Progressive Web Apps (PWA) is a technology that is increasingly being implemented into many ecommerce sites. In this post, we present how such applications work, what specific benefits they provide to online stores, and how this technology can be applied to existing sites.
What is progressive web application?
An app has to meet the following requirements (source: Google PWA checklist):
- It is served by HTTPS for data security
- Pages are responsive (automatically adjust to the size of the display and the resolution of the device)
- All app pages load while offline (at least with some basic content)
- It has a file with metadata (manifest.json) that allows users to add a shortcut to the home screen
- It must load quickly even with slow 3G connections
- The application must work correctly in Chrome, Edge, Firefox and Safari browsers
- Page transitions should be snappy and responsive
Google provides the Lighthouse tool, in which developers can test created sites for their basic compatibility with PWA technology.
PWA benefits in ecommerce
Globally more than 60% of total retail ecommerce sales is generated through mobile channels and in 2021 this is expected to increase to almost 73% (source: Statista). Responsive web design (RWD) has become an industry standard feature and sites that don’t display properly on mobile devices have little chance of succeeding on the market. More and more, online stores are choosing to make their own apps available to download from the AppStore or Google Play. So, why is there an emphasis on ecommerce to turn to PWA technology? In short, PWA combines the best elements of both RWD and native apps.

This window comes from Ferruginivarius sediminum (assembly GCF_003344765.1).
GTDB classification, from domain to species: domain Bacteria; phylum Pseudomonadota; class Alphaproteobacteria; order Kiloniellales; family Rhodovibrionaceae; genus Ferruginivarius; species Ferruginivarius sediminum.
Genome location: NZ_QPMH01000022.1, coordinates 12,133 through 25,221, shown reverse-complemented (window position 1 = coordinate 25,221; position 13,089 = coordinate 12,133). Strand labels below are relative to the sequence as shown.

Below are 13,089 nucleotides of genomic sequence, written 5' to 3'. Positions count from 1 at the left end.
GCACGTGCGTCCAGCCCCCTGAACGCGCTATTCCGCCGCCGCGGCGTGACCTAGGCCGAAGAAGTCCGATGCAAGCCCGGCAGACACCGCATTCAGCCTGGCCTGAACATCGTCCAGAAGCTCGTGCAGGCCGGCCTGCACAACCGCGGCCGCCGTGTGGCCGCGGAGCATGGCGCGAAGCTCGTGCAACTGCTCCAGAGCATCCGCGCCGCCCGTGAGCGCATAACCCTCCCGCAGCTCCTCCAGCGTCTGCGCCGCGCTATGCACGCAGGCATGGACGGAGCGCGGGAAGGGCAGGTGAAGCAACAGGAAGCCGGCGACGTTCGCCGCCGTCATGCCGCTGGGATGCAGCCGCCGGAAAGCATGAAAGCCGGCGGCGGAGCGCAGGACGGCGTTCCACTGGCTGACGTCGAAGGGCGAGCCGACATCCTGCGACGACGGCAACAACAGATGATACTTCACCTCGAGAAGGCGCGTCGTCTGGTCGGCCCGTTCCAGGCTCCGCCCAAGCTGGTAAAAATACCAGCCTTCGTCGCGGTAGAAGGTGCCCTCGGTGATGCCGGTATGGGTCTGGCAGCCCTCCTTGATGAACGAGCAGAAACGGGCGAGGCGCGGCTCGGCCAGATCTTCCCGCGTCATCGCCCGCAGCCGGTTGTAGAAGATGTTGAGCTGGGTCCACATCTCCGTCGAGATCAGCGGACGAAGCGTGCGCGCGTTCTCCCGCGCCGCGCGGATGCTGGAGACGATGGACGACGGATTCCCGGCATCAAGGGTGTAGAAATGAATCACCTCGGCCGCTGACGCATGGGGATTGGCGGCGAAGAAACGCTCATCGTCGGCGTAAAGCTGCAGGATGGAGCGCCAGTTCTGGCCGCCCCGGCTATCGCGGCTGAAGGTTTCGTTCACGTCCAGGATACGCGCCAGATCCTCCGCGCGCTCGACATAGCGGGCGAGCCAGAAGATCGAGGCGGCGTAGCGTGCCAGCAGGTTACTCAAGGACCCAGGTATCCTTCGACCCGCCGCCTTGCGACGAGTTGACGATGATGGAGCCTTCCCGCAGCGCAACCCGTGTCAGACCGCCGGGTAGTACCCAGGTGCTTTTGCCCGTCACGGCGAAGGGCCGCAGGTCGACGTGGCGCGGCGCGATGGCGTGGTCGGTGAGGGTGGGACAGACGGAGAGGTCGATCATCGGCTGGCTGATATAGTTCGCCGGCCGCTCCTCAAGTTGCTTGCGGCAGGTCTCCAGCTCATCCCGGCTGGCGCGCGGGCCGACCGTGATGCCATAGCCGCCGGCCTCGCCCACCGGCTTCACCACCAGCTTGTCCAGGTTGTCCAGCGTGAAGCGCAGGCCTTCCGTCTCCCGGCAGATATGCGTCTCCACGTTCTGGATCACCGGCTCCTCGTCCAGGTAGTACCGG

Despite the fact that mobile applications have become very popular, ecommerce business owners quickly noticed that not every user wants or has time to install apps. PWA’s feature “Add to homescreen” while visiting a favourite online store is faster to use than searching for an app in the market and then losing time and data to install it.
One of the key functions of native apps are notifications about things like upcoming promotions. PWA is also equipped with the push notifications feature, which, as in the case of mobile applications, increases user engagement.
Developing and maintaining both an ecommerce site and a mobile application is expensive. In some cases, ecommerce businesses are also forced to pay a fee for having the application in app stores. Thanks to PWA technology, however, these same businesses can decide to focus solely on developing just a web application, and significantly reduce programming costs as a result.
PWA also helps in getting better conversions in online stores. For example, after implementing PWA in their online store, AliExpress observed an increase of conversion rates for new users of 104%. The PWA concept helped them also generate twice as many page visits per session, and time spent per session increased an average of 74% across all browsers (source: developers.google.com). More examples of successful PWA implementations and statistics can be found in this list.
How to start with PWA
The good news is that the implementation of PWA on an ecommerce site can be done progressively. Whether this is possible at all depends on whether the platform you are using is open source. In the case of SaaS solutions, you are unfortunately dependent on the vendor.
To ensure your ecommerce site can benefit from PWA technology, at a minimum there are two components to be aware of: Web App Manifest and and Service Worker.
Web App Manifest is a JSON file that provides information about the website and allows a user to add it to homescreen. Adding Web App Manifest to an existing ecommerce site is relatively easy and only takes a few hours to integrate.